COLUMBIA, Mo. - Missouri is headed to Atlanta.
In one of the most improbable turnaround stories of the college football season, rivaled maybe only by the Tigers' upcoming opponent, Missouri is headed to the Southeastern Conference championship game.
No. 5 Missouri (11-1, 7-1 SEC) needed some late heroics to defeat Johnny Manziel and the No. 19 Texas A&M Aggies (8-4, 4-4 SEC) 28-21 to clinch the SEC East Division title Saturday night on Senior Night at Faurot Field.
"Wow. How about those Tigers?" Missouri head coach Gary Pinkel said. "... It's kind of surreal. ... You work so hard to do this, and you get to this point and have a chance to win a championship in a tough league, especially after the year we came off of. We got a lot of respect back."
Missouri advances to play Auburn (11-1, 7-1 SEC) in the SEC championship game at 3 p.m. Saturday at the Georgia Dome in Atlanta.
Auburn ripped the SEC West Division title away from top-ranked Alabama by returning a 57-yard field-goal attempt more than 100 yards for a touchdown as time expired to top the Crimson Tide 34-28 in the Iron Bowl.
"They've been making some great plays. Hopefully they're going to quit making them," Pinkel said of Auburn. "They're a good football team. We're exciting about representing the East and going to Atlanta. They keep getting bigger."
While it certainly wasn't the shootout everyone expected, there was no dearth of fireworks Saturday night.
It was Henry Josey - who else? - who provided them, dashing 57 yards for the game-winning touchdown with 3:34 left in the game.
"That was fitting," Pinkel said. "It's fitting for Henry Josey and the kind of year he's had and who he is and what he's about."
Josey was not made available for comment.
"I knew it was pretty much wrapped up after that when he scored the touchdown," defensive lineman Kony Ealy said.
Missouri's defense forced a three-and-out and took possession with just more than two minutes left in the game. The Tigers picked up a pair of first downs before taking a couple of kneel-downs to end the game, prompting a good portion of the crowd to rush the field, resulting in a sea of black near midfield. The party was on.
"It is big-time for this program," center Evan Boehm said, "especially after where we were last year. Everyone counted us out this year at the beginning, but we knew as a unit and as a team that we could be the best. ... It's a special moment right now to be a Missouri Tiger."
After a first half that looked like Missouri from 2012, the 2013 version showed up for the second half.
But first, the inauspicious start for the Tigers. Texas A&M's Tra Carson broke a pair of tackles on his way to a 29-yard touchdown run, giving the Aggies a 7-0 lead midway through the first period.
Missouri finally awoke from its hibernation with 5:16 left in the opening half as quarterback James Franklin orchestrated a 94-yard scoring drive. It culminated when the senior signal-caller hit Dorial Green-Beckham for a 38-yard touchdown pass, his 10th such reception this year, to knot the score at 7.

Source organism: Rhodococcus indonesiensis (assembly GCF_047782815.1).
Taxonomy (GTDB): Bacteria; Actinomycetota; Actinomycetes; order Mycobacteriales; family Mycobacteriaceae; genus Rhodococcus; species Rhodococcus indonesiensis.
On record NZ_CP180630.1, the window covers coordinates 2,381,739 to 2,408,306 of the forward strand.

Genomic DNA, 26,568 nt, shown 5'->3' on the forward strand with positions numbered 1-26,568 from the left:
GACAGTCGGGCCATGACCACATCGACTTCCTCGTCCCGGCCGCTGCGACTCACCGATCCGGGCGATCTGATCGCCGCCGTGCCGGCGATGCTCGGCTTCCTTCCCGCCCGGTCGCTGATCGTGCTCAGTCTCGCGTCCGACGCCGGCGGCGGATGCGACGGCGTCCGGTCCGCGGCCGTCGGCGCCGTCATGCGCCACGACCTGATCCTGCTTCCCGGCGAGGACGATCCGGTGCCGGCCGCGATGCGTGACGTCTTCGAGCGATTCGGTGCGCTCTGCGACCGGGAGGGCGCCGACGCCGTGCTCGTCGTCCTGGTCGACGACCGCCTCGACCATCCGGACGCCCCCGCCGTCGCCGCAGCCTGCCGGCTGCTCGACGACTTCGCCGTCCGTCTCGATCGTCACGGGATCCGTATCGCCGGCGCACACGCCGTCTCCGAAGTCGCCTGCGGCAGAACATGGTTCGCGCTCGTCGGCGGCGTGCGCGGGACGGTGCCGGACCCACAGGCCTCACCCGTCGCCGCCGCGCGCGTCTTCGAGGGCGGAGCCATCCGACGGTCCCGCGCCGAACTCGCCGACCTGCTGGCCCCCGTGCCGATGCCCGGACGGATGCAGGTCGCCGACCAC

It took Texas A&M only 70 seconds to respond. Two big plays - one a 43-yard run from Brandon Williams and the other a 32-yard touchdown pass from Manziel to Derel Walker - did the trick, handing the Aggies a 14-7 advantage.
Missouri kicker Andrew Baggett missed a 47-yard field goal as time expired in the first half, meaning the Tigers entered the intermission down by seven, the first time Missouri trailed at halftime this season.
"A little bit uncharacteristic the first half," Pinkel said. "We looked out of sync a little bit. But we settled down and scored 21 points in the third and fourth quarter when it mattered."
Missouri delivered a prompt response to that challenge with a 75-yard drive that spanned the opening 2:45 of the third quarter, capped by a 2-yard touchdown run from Marcus Murphy to tie the game at 14.
The momentum swing continued for Missouri with a defensive stop and a 31-yard punt return from Murphy, his longest of the season.
The offense capitalized when Franklin hit L'Damian Washington for a 5-yard touchdown on a fade pattern. After originally ruled an incompletion, the play was overturned following a review, confirming Washington did have possession of the ball. That score gave Missouri its first lead at 21-14 midway through the third period, and also marked Washington's 10th touchdown catch of the year.
The Aggies wouldn't go quietly.
Texas A&M tied it up on a 98-yard touchdown drive that spanned 2:51, capped by a 7-yard run from Ben Malena early in the fourth quarter. While Manziel orchestrate the drive, he finished just 24-of-35 for 195 yards and a touchdown. Manziel was sacked twice.
"We were relentless," Pinkel said. "Our defensive line wanted him so bad, they wanted a piece of him every chance they got. He's a great, great player."
After the teams traded unsuccessful possessions, it was Josey that delivered the SEC title-game berth to the Tigers.
"It's a dream come true," wide receiver Marcus Lucas said.
Who would have thought it? Missouri is going to play for an SEC title. And possibly a berth in the BCS title game.
"All we can do is win a football game," Pinkel said.
Pinkel tied Don Faurot as the winningest football coach in program history with 101 wins as the Tiger head coach.
"I am surely honored, but that is not what is nice about that," he said. "This is about winning a championship, it is about all the guys in here. I am so proud of this football team."